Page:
When was the last time you were able to attend an opera where the libretto was by Gertrude Stein? Well, here you can ALMOST achieve that. Composer Anthony Gatto has taken Gertrude Stein’s novel The Making of Americans and dissected it, interspersing her written words with recordings of her speaking them. Indeed, this entire radio opera version of the full work (an effective condensation of Gatto’s original opera premiered at the Walker Art Center in Minneapolis in 2008) begins with a recording of Gertrude Stein responding to a question about whether her work could be adequately digested by the minds of “normal Americans.” We hear Stein’s voice setting the stage for this whole musical and philosophical journey, saying “What is a normal American?” The opera is a patchwork of scenarios, with sections that bluntly address moments that so many go through, like Part II, ‘The Marriage and Divorce of Julia Dehning and Alfred Hersland,’ which contains pieces like ‘Time to have a husband’ and ‘I like loving, sometimes.’ Gatto’s work is sometimes bright and catchy, music that deserves to be written about in uppercase, bold letters in a huge font. Other moments are soft and atmospheric — more to be absorbed than an aural space to interact with. It is music that is thick enough, pithy enough, and moves around enough, that it deserves and perhaps demands to be heard several times. In this piece, Gatto throws his weight behind Gertrude’s words, giving an even stronger case for both the everyday value AND the artistic profundity of her convictions and ideas. A big round of applause to JACK, Zeitgeist, David Pinkard, and Anthony Gatto for this exciting rendition of such an important and entertaining work.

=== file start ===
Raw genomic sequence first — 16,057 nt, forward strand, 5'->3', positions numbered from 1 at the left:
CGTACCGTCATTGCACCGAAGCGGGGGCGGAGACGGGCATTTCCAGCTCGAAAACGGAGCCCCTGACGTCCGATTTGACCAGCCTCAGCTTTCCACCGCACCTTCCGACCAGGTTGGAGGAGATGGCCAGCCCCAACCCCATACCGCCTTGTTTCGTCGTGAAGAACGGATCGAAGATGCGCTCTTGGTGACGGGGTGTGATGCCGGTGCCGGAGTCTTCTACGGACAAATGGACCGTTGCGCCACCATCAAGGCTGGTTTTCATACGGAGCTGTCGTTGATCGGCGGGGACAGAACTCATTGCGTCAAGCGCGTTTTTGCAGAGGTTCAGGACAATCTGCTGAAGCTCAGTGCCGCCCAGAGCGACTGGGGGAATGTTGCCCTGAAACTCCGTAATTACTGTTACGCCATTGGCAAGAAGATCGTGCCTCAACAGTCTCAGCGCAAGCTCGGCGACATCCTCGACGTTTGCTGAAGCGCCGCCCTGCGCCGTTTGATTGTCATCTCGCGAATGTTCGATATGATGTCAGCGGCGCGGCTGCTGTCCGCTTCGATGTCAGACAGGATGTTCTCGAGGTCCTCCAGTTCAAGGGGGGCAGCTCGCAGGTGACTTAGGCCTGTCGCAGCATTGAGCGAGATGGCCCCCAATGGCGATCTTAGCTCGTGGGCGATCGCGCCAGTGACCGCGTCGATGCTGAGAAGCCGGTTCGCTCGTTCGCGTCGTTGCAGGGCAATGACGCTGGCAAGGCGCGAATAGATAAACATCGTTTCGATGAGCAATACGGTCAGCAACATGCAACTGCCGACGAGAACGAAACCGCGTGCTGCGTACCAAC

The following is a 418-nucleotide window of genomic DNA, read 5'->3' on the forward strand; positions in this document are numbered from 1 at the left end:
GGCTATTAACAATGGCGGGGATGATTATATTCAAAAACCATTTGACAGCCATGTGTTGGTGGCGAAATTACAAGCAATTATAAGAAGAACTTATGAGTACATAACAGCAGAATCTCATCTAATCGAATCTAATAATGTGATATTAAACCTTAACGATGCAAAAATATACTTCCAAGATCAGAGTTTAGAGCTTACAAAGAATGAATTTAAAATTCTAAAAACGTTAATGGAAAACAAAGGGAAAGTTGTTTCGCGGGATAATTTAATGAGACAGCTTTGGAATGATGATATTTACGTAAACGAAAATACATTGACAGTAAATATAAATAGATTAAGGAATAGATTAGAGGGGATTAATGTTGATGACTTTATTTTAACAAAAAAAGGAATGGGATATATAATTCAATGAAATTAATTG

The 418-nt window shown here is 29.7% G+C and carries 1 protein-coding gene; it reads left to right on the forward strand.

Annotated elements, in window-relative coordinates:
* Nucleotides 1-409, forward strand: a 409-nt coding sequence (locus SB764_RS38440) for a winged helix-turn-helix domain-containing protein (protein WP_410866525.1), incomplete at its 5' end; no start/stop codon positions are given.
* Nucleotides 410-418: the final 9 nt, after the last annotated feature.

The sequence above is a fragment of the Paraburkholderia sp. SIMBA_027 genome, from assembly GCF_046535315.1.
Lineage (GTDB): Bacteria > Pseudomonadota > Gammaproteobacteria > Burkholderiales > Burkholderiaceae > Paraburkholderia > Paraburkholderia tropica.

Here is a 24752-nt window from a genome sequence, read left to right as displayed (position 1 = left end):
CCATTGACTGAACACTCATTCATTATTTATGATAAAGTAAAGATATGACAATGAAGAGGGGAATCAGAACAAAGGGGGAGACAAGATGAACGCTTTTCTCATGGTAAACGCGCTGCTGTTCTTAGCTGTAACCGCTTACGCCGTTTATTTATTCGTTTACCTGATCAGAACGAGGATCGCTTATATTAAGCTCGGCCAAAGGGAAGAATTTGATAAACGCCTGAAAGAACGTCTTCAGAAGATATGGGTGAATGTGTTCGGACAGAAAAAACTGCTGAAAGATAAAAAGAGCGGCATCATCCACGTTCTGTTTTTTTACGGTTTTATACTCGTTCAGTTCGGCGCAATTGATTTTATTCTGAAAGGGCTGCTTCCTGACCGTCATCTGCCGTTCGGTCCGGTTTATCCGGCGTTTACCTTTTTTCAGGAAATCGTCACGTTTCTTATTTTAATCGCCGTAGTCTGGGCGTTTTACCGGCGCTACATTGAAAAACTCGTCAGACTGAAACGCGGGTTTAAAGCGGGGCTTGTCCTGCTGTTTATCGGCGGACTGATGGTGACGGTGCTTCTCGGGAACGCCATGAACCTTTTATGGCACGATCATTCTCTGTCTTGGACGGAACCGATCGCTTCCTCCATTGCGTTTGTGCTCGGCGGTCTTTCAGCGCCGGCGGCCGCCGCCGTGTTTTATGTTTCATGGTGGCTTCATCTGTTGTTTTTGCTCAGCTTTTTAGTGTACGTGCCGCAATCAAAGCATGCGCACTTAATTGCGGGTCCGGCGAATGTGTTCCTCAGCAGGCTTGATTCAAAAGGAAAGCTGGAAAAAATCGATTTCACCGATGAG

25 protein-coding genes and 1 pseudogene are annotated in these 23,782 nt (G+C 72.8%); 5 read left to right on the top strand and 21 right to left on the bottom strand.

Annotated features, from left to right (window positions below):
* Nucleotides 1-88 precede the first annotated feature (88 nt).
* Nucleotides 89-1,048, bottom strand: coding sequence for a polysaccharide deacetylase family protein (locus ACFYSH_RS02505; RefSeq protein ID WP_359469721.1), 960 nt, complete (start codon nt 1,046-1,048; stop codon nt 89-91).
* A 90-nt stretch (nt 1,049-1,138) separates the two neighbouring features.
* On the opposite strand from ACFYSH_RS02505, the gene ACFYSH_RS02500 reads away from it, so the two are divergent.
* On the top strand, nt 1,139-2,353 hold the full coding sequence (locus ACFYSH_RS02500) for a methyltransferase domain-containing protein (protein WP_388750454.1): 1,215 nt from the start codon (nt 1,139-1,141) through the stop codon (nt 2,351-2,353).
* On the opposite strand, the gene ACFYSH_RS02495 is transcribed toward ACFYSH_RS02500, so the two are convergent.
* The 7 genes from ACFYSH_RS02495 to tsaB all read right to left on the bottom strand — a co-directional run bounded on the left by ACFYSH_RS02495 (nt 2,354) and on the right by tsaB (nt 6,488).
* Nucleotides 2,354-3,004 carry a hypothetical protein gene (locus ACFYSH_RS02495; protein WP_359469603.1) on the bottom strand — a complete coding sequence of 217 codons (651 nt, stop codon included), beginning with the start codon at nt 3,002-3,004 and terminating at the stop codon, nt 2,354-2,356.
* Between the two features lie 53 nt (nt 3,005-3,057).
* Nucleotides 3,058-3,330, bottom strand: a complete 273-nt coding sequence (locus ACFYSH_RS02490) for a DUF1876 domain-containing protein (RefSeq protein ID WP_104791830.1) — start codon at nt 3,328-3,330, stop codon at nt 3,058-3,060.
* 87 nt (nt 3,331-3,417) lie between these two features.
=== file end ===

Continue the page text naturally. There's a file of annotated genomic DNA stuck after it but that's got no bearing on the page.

— Stephanie Boyd, 11.15.2020



“What us a normal American?”: we hear the narrator, the recorded voice of Gertrude Stein herself, ask. This is a magnificent “radio opera version” of Anthony Gatto’s piece. All the text comes from the novel by Stein, fashioned into a libretto by Gatto himself. The grainy recording of Stein’s voice contrasts with the crystal clarity of the sounds we hear from the two groups (the JACK string quartet and the group Zeitgeist, comprising two percussionists, bass clarinet, and piano).

Dividing the piece into four parts (“Progress of American Families”; “The Marriage and Divorce of Julia Dehning & Alfred Hersland & Episodes of Martha Hersland”; “The Funeral of David Hersland”; “History of a Family’s Progress”), Gatto creates a collage that seems to reflect the Modernist, and often repetitive, nature of Stein’s writing. With Pamela Stein in fabulous voice as Julia Dehning (the end of the second part is magnificent), and the unearthly, somewhat discomfiting sound of David Echelard’s countertenor as David Hersland, Gatto’s score gets its best possible presentation.